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Eternity in their Hearts: A Review

July 25, 2016

I found this book lying on the coffee table at the Northern Youth Program’s guest house when I visited Ontario the beginning of July. The tagline, “Startling Evidence of Belief in the One True God in Hundreds of Cultures Throughout the World,” caught my eye.

The book fascinated me, amazed me, caused me to wonder, “Why haven’t I ever heard these things before?” Two weeks later, when I returned home to Wisconsin, I forgot to leave it behind. Before I box it up and return it to Ontario, I will give you a glimpse of what’s inside.

The premise of the book: Throughout the ages, a Supreme God has been acknowledged, not just by the Jews and their spiritual descendants, but by people of every tribe and race.

Richardson takes some liberties of imagination as he opens the book with a story of the Athenians and their Unknown God. Although I prefer a completely factual account for a book of this nature, my suspicions of his legitimacy were put to rest when he went on to explain what was actually taken from historical sources, and when I saw his list of bibliographies. The rest of the book remains in the realm of documented facts and the author’s conclusions.

Some of the stories blew my mind.

Peoples of the Vague God

The Athenians had their Unknown God, unnamed and more mysterious than any of the idols they worshiped; the Canaanite Melchizedek his El Elyon. But there are more examples from history than these two referenced in the Bible.

Pachacuti, mighty king of the Inca Empire, came to reject worship of the sun, Inti, and brought back to the upper classes of his kingdom the ancient worship of Viracocha, Creator of all things.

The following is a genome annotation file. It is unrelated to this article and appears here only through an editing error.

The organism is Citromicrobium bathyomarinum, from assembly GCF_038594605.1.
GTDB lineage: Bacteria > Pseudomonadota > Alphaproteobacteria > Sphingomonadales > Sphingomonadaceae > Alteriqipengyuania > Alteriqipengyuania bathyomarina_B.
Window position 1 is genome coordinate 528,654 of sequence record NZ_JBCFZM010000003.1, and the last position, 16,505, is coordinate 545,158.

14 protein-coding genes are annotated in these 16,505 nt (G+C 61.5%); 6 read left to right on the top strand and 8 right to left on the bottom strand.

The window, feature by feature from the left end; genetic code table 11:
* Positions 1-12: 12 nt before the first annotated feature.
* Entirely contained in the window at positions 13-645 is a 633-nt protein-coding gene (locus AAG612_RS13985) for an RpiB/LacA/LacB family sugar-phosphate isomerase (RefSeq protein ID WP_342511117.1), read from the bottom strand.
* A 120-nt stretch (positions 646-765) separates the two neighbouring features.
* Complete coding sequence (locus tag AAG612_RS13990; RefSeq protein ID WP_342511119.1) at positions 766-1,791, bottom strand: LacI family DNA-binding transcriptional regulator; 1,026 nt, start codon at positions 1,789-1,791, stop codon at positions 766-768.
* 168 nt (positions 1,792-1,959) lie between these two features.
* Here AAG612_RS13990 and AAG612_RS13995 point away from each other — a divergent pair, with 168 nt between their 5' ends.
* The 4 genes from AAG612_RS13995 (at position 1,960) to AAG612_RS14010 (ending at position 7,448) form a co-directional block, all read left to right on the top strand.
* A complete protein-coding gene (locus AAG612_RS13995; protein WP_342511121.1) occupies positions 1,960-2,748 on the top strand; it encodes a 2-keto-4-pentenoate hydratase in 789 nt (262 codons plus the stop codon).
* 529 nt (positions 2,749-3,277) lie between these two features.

The Santals of India had knowledge that came from ancient times of the Thakur Jiu, the Genuine God, knowledge which opened their hearts to the Gospel in the tens of thousands when missionaries arrived in the 1800’s.

Knowledge of the Creator, designated as Magano by the Gedeo of Ethiopia and Koro by the Mbaka of the Central African Republic, along with prophecies of white-skinned messengers who would come with further revelation, paved the way for Christian missionaries to these tribes.

The Chinese had Shang Ti, Lord of Heaven, and the Koreans had Hananim, The Great One: ancient names reverenced long before Buddhism and Confucianism were founded and still preserved in reverence long after knowledge of Him had been all but forgotten. And the simple choice by missionaries of whether to accept or reject  these ancient terms for God made a huge impact on the spread of the gospel in those lands.

Peoples of the Lost Book

The most outstanding story, in my mind, is that of the Karen of Burma, who worshiped the Creator God Y’wa, in great reverence to Him opposed any spiritism or idolatry, and, never having been exposed to either Judaism or Christianity, taught a theology that paralleled that of the Bible. Their prophecies of “white foreigners” who would come with more complete revelation and the lost “words of Y’wa,” paved the way for their wholehearted acceptance of the gospel.

In addition to the Karen, other Asian peoples: the Kachin, the Lahu, the Wa, the Lisu, the Nagu, and the Mizo all preserved prophecies of a sacred lost book that would contain the words of Almighty God (designated by a different name in every culture). Many also had prophecies of the foreign messengers who would bring the book to the people.

The story of the missionaries who stumbled upon these vast hungry peoples and the story of the rapid-fire spread of the gospel which followed, reads stranger than fiction.